"Do your duty in all things. You can not do more. You should never wish
to do less".
"I have been up to see the Congress,
and they do not seem to be able to anything except to eat peanuts and
chew tobacco, while my army is starving."
"You are better off than I am, for
while you have lost your left, I have lost my right arm." - in a
letter to Jackson on May 4, 1863
"I am now considered such a with my shadow, the doors of those I love,
lest I should bring upon them misfortune." - months after surrender at
||"It don't hurt
a bit to be shot in a wooden leg." - After being hit in his wooden leg
John B. Gordon
"The art of war
is simple enough. Find out where your enemy is. Get at him as soon as
you can. Strike him as hard as you can, and keep moving on."
"Yours of this date proposing Armistice
and appointment of Commissioners, to settle terms of Capitulation, is
just received. No terms except an unconditional surrender can be
accepted. I propose to move immediately upon your works."
Lincoln, I have had enough of this show business." - declining an
invitation to attend a White House party in his honor so he could return
to the front
"I have been a soldier all my life. I
have commanded companies, I have commanded regiments. I have commanded
divisions. And I have commanded even more. But there are no fifteen
thousand men in the world that can go across that ground."
"I would not give the life of a single
soldier of mine for barren victory."
"If you surrender, you shall be treated
as prisoners of war, but if I have to storm your works, you may expect
“Charge ’em both ways!”
will water our horses in the Tennessee River."
Albert S. Johnston before the Battle of Shiloh
"Sending armies to McClellan is
like shoveling fleas across a barnyard. Not half of them get
are green, it is true; but they are green also. You are all green
“As I would not be a slave, so I would not be
a master. This expresses my idea of democracy.
Whatever differs from this, to the extent of the difference, is
not democracy.” - August 1, 1858
"In the present civil war it is quite possible
that God's purpose is something different from the purpose of
either party. - September 1862
torpedoes! Captain Drayton, go ahead! Jouett, full speed!"
"Everybody has a weak spot, and the first thing I try
to do is find out where it is, and pitch into it with the biggest shell
or shot that I have, and repeat that dose until it operates."
||"They couldn't hit an elephant at this
John Sedgwick, before he was
killed by a sharpshooter at Spotsylvania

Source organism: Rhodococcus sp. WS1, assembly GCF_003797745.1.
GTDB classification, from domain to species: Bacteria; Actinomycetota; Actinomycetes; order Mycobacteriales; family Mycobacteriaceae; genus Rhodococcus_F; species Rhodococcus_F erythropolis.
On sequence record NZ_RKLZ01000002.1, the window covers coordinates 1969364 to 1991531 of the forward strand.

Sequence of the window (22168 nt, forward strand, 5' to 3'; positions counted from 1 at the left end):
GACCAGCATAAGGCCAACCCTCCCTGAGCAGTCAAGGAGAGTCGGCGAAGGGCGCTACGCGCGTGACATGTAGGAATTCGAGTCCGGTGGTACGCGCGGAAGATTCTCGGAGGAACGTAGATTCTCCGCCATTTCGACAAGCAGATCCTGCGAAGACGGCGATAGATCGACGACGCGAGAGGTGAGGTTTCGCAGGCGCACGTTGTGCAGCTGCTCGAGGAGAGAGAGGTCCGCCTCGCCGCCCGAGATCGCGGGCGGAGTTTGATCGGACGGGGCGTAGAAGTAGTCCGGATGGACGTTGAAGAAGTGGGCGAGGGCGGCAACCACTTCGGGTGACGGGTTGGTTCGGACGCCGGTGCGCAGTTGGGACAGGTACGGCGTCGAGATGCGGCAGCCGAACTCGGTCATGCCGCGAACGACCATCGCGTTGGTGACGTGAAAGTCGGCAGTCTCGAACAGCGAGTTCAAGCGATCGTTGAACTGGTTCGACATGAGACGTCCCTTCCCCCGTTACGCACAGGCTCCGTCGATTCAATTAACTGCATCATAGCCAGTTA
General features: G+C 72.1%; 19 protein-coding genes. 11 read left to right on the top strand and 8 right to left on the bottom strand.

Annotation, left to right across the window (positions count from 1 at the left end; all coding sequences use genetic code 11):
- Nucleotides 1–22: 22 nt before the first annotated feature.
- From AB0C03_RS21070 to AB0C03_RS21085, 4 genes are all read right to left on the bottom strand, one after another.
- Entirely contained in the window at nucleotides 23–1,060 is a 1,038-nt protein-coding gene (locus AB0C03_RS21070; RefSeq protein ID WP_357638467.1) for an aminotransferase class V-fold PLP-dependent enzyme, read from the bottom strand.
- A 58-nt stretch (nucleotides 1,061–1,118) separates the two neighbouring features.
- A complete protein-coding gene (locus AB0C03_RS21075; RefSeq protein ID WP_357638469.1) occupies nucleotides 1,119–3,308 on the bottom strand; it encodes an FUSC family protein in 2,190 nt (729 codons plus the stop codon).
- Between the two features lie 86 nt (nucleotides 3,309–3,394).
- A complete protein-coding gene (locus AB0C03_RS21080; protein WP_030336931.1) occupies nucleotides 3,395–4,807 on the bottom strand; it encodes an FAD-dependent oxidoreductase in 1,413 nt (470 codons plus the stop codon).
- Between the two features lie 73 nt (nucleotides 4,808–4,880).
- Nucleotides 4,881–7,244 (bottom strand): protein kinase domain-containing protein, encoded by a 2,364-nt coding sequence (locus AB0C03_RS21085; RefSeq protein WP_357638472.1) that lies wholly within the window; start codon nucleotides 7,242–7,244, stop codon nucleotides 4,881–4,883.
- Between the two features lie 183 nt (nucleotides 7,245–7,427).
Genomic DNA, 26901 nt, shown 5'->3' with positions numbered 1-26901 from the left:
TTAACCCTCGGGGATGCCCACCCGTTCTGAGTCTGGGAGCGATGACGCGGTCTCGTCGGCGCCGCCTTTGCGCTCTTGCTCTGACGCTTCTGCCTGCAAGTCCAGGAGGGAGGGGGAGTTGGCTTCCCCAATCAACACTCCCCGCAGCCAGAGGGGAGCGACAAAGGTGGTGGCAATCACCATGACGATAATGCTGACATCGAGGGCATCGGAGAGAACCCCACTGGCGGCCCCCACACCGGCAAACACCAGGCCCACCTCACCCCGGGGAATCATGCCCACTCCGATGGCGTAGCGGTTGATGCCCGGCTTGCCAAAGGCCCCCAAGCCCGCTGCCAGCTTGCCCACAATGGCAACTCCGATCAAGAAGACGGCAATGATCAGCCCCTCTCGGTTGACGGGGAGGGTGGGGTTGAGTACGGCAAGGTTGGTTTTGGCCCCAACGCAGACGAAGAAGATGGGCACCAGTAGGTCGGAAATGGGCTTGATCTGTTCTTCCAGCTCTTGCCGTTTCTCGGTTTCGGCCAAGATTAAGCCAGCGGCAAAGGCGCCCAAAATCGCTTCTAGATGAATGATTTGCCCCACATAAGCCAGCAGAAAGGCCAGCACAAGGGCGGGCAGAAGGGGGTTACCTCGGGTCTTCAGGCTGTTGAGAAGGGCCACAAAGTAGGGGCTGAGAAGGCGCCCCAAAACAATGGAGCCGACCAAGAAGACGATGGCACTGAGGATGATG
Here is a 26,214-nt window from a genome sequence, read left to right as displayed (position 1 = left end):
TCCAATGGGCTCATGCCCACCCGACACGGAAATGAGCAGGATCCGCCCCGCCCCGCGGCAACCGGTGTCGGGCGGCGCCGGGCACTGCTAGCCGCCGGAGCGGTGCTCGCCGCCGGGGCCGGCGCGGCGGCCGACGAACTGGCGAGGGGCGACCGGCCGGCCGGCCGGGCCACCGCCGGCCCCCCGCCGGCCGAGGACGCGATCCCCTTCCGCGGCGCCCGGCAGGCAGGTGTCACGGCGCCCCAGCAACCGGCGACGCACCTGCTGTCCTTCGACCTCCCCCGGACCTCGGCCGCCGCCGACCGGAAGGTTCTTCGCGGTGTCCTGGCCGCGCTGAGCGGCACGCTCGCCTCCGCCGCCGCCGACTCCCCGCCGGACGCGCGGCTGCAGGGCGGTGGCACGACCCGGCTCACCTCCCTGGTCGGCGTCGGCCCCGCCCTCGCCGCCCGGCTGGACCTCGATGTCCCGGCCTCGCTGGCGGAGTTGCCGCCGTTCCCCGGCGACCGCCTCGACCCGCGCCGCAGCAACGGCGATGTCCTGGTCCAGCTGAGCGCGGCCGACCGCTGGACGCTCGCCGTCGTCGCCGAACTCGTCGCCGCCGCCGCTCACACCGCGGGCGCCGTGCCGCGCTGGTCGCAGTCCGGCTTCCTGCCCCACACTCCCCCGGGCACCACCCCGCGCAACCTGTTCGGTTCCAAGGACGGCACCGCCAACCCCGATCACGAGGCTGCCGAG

"Damn you, gentlemen, I see skulkers. I'll have none here. Come on,
you volunteers, come on! This is your chance. You volunteered to
be killed for love of country, and now you can be. You damned volunteers
- I'm only a soldier and I don't want to be killed, but you came to be
killed and now you can be!"
"Battle is the
ultimate to which the whole life's labor of an officer should be
directed. He must live to the age of retirement without seeing a
battle; still, he must always be getting ready for it exactly as if he
knew the hour of the day it is to break upon him. And then,
whether it come late or early, he must be willing to fight - he must
"The quarrel between
the North and South is, as it stands, solely a fiscal quarrel"
||"Come and help me take that position or
stay back and watch men who will."
Major John Shropshire, just before he was shot between the eyes
at thee Battle of Pigeon's Ranch, New Mexico
||"Who would be free themselves must strike
the blow... I urge you to fly to arms and smite to death the power that
would bury the Government and your liberty in the same hopeless grave.
This is your golden opportunity."
||"The Rebel army
is now the legitimate property of the Army of the Potomac"
"In the time that I am writing every stalk of corn in the
northern and greater part of the field was cut as closely as could have
been done with a knife, and the slain lay in rows precisely as they had
stood in their ranks a few moments before. It was never my fortune
to witness a more bloody, dismal field." --- at Antietam
Union General Joseph Hooker, just before he was
soundly beaten at Chancellorsville
||"Will the slave
fight? If any man asks you, tell him 'no' But, if anyone asks you, will
a Negro fight? Tell him yes!"
||“Descended from a long line of
illustrious warriors and statesmen, Robert Edward Lee added new glory to
the name he bore, and, whether measured by a martial or an intellectual
standard, will compare favorably with those whose reputation it devolved
upon him to sustain and emulate…”
Commenting on Robert E. Lee in a post-war article for the North American Review
“All we ask is to be let
“Our present political situation has been achieved in
a manner unprecedented in the history of nations. It illustrates
the American idea that governments rest on the consent of the governed,
and that it is the right of the people to alter or abolish them at will
whenever they become destructive of the ends for which they were
established.” --- inaugural address
our duty to keep the memory of our heroes green. Yet they belong
not to us alone; they belong to the whole country; they belong to
"The man and the hour have met."
- William Yancey introducing Davis to a crowd in Montgomery, AL on
February 16, 1861